Let's see, where to begin? I taped last night's back to back episodes of Gray's Anatomy, wonderful stewpot of medical mishaps and young hormones run rampant in Seattle, of all places. Well, it is perpetually gray there, so I guess that works. Just love these kids and am champing at the bit for the season premiere, which I must look up online soon. This was a little treat after my stressful day taking my first algebra test (jury is out on that) and making my first, admittedly short but still angst-ridden speech (it got a decent review, but not up to my expectations). I also took a few minutes, about 50 I think, to listen to my music teacher's selections for our first name-that-tune test coming up really soon (guess I should look that up, too), and I was not surprised to find it a bouquet of little passionate pieces, some big and booming like a great stargazer lily (Orff, you gotta love him), some as delicate as baby's breath (Liszt's Little Bell), but all very deeply affecting, even the Ravel string quartet piece. Happily, this music is not all that familiar to me, so I am actually expanding and learning with this experience. And then there is the condition of my feet. It being summer (well, it was yesterday, the jury is still out today), feet are very much in evidence and, because I have a quasi-obsession of looking at feet at meetings, I noticed that other women do not have heels with cracks deeper than the Grand Canyon, as I do. I am currently on a foot-softening campaign, which is probably as futile as my nail-strengthening activities that have peppered my life. Whatever I do, it doesn't prevent my nails from shredding, seemingly all by themselves. Nevertheless, I do my best to rise above this situation. I have a closetful of products to prove it.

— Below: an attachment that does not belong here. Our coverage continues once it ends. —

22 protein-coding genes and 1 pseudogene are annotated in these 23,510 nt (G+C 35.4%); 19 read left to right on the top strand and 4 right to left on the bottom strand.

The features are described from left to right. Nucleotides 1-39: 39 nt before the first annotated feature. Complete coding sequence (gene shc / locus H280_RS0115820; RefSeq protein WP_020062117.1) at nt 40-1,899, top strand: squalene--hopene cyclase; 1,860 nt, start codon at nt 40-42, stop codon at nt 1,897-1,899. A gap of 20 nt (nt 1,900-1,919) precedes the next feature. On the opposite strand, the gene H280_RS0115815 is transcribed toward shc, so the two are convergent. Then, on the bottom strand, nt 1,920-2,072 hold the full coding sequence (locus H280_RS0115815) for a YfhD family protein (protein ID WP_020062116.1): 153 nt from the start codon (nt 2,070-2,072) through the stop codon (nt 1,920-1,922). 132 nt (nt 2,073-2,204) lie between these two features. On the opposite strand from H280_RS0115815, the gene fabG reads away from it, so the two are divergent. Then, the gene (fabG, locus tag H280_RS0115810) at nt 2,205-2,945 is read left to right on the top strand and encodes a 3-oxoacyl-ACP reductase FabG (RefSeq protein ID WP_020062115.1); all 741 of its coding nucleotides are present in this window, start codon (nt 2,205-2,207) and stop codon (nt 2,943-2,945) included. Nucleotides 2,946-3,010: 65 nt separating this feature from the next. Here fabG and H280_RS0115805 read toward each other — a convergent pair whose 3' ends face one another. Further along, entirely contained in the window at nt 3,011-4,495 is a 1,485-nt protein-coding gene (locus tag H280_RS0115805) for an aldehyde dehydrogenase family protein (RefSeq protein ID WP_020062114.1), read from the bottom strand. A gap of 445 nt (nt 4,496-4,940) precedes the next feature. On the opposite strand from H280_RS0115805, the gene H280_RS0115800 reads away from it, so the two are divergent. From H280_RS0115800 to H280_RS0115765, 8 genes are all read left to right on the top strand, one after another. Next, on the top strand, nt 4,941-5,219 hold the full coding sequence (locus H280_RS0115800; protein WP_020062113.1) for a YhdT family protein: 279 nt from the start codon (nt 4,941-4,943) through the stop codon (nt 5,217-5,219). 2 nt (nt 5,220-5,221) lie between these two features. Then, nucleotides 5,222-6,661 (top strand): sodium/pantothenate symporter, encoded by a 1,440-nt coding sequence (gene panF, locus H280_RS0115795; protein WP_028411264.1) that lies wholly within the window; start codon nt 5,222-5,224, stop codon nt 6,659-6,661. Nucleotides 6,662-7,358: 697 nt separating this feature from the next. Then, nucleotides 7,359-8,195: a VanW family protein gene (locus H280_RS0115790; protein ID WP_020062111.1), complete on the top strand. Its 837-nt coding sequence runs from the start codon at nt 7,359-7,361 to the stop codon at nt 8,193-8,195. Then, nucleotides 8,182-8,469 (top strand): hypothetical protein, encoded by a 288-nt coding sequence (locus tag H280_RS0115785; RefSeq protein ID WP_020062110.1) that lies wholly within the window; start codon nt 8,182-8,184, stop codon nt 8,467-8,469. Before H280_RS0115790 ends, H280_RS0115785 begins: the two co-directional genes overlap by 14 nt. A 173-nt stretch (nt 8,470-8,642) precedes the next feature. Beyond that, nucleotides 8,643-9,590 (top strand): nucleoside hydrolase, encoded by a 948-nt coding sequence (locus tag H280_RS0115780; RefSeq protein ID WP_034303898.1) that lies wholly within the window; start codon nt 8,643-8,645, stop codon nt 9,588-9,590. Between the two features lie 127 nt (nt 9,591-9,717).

All of this stuff is absolutely meaningless outside my particular mileiu, but this is my blog, get over it.
All of this stuff is absolutely meaningless outside my particular mileiu, but this is my blog, get over it.
Thursday, September 07, 2006